I, vistesd, am not true. I am not false.
I take my existence as a fact. I take the following statement as true: “It is the case that vistesd exists.”
—I will continue to be insistent over the distinction between (a) fact, as that which is the case; and (b) truth, as a statement that accurately represents that which is the case; though I think I understood what sonship was after. To say that “I am not true” is not true—or false—if we are taking about existence: it is meaningless. There may be some other language game (contextual discourse) whose context could render such a statement about my “trueness” (or not) meaningful for those engaged in that language game.
Further, I take my own existence as a “brute fact” , in this sense— Since my senses and my consciousness are part and parcel of what I take it to mean for me to exist—to what else could I appeal for confirmation? What evidence could there possibly be for my existence that is not filtered through my senses and consciousness—i.e., my existence? I do not even rely on “my” senses and consciousness to “tell me” that “I” exist. That would be a confusion. They are what “I” am.
—“One of the most misleading representational techniques in our language is the use of the word 'I.'” (Wittgenstein) This is the kind of case where it seems quite easy to become “bewitched by our own language” (Wittgenstein, Philosophical Investigations, 109).
Wittgenstein made this point in On Certainty. Some kinds of doubt undermine themselves—for example, any doubt that I exist, such that there could be any sense in seeking confirmation from some exogenous source. (If I were to seriously question whether or not I exist at all, it is my brain chemistry that ought to be examined, not logic or some external evidence.* ) Such doubts undermine the very notion of evidentiary justification. As Wittgenstein said (using a different example): "I would not know what such a person would still allow to be counted as evidence and what not.” (OC, 231; my emphasis) In the example at hand, I do not know what could be counted as evidence and what not.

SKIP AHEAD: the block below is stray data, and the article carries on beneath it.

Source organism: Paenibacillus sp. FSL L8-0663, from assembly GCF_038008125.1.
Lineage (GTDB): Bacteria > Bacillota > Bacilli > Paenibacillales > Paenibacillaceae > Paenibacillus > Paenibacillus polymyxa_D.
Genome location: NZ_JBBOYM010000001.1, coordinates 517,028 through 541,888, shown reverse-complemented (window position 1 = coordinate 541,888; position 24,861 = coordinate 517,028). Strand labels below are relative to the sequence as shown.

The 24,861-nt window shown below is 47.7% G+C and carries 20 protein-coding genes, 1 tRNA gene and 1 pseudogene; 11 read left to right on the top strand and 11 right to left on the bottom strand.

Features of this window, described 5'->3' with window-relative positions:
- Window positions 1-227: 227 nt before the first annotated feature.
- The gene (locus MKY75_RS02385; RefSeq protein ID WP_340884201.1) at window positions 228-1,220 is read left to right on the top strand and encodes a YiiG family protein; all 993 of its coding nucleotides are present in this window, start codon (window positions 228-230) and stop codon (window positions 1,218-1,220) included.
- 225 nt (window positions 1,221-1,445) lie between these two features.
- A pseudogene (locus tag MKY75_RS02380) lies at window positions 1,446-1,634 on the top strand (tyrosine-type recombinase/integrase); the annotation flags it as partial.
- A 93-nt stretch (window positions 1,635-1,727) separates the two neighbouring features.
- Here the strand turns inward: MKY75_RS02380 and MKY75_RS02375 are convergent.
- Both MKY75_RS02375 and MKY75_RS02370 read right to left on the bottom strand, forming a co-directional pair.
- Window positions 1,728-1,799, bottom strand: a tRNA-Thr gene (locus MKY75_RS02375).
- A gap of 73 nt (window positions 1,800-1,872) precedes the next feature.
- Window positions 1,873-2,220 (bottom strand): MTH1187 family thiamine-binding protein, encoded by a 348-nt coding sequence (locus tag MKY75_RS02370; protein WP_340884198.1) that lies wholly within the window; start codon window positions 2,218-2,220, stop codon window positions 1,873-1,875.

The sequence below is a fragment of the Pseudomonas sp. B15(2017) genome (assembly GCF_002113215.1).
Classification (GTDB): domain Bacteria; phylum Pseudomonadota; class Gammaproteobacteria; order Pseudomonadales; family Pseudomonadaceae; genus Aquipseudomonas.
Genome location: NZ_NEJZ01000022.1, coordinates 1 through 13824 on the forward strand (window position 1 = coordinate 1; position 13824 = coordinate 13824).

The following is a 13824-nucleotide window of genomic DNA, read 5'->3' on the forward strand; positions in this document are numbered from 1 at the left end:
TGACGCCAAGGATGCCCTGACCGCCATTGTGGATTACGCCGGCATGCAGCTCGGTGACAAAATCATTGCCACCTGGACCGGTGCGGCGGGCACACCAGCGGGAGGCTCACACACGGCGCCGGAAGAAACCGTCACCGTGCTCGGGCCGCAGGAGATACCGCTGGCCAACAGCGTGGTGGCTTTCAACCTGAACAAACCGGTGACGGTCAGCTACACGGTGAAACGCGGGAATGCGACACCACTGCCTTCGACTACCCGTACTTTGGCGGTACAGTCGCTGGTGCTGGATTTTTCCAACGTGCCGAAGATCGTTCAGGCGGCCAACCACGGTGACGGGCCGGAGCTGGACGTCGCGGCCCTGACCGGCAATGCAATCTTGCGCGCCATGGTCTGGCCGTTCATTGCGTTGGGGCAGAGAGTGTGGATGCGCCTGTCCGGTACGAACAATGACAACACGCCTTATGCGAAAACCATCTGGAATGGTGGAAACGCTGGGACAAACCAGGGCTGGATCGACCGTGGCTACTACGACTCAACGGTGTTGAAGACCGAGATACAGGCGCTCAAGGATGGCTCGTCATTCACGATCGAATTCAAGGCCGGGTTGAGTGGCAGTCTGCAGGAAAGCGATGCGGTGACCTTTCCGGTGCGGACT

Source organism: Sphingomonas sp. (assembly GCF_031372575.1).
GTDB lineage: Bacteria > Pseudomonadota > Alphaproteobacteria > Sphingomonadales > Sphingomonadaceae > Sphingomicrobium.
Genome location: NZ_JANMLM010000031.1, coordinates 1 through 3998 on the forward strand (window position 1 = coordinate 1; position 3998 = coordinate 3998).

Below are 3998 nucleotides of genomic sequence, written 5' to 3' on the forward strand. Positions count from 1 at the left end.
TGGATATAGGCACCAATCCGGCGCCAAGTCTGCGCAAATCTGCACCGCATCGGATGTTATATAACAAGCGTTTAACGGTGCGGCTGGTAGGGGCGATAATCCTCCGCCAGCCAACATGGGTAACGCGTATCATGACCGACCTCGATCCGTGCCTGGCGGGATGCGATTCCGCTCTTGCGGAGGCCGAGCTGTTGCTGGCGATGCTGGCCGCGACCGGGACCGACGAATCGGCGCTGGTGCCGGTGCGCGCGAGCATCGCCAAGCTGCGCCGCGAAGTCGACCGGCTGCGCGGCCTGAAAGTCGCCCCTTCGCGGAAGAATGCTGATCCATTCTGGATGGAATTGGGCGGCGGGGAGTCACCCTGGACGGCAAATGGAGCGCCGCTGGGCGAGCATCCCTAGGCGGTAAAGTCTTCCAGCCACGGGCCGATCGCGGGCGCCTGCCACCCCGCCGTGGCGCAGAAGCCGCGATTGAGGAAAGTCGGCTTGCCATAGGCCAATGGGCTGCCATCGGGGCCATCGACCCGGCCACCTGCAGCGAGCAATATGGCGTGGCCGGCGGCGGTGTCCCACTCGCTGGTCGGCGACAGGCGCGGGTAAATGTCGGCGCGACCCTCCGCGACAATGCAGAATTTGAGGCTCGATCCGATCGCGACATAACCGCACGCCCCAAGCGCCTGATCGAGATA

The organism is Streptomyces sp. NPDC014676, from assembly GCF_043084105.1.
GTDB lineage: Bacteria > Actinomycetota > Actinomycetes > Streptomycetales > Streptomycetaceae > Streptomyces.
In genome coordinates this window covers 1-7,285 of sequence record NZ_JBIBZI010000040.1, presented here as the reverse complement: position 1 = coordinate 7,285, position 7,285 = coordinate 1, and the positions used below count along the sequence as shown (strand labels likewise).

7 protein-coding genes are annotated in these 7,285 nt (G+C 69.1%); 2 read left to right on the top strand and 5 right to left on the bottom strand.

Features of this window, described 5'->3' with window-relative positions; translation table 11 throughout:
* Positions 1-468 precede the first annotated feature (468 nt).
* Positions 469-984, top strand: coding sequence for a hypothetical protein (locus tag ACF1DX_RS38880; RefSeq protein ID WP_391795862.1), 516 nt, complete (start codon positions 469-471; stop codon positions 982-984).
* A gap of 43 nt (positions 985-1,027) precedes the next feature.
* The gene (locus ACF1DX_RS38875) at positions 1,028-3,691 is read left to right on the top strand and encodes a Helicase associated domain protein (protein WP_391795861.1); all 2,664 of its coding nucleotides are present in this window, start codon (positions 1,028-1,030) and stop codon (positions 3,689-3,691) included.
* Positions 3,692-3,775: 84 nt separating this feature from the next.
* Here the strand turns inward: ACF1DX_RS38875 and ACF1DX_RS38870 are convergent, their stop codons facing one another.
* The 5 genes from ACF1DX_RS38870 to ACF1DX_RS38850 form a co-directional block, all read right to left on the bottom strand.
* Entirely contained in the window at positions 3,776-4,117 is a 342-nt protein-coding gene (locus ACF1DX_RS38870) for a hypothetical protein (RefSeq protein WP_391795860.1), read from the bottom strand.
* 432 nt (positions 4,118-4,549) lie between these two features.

Further: “To be sure there is justification; but justification comes to an end.” (OC, 192) And: “The reasonable man does not have certain doubts.” (OC, 220; italics in original)
Note that none of this has to do with taking anything on faith. It just has to do with what I cannot sensibly doubt, such that there could be any evidence that could sensibly count toward resolving that doubt; to attempt to do so would just accentuate the absurdity.
*As I recall, Descartes did not question his existence per se, in his skeptical thought experiment, but the form of that existence. In any event, I am not a Cartesian skeptic. I mention “brain chemistry”, not to be flippant, but just to allow for some psychiatric condition that could result in such an absurdity.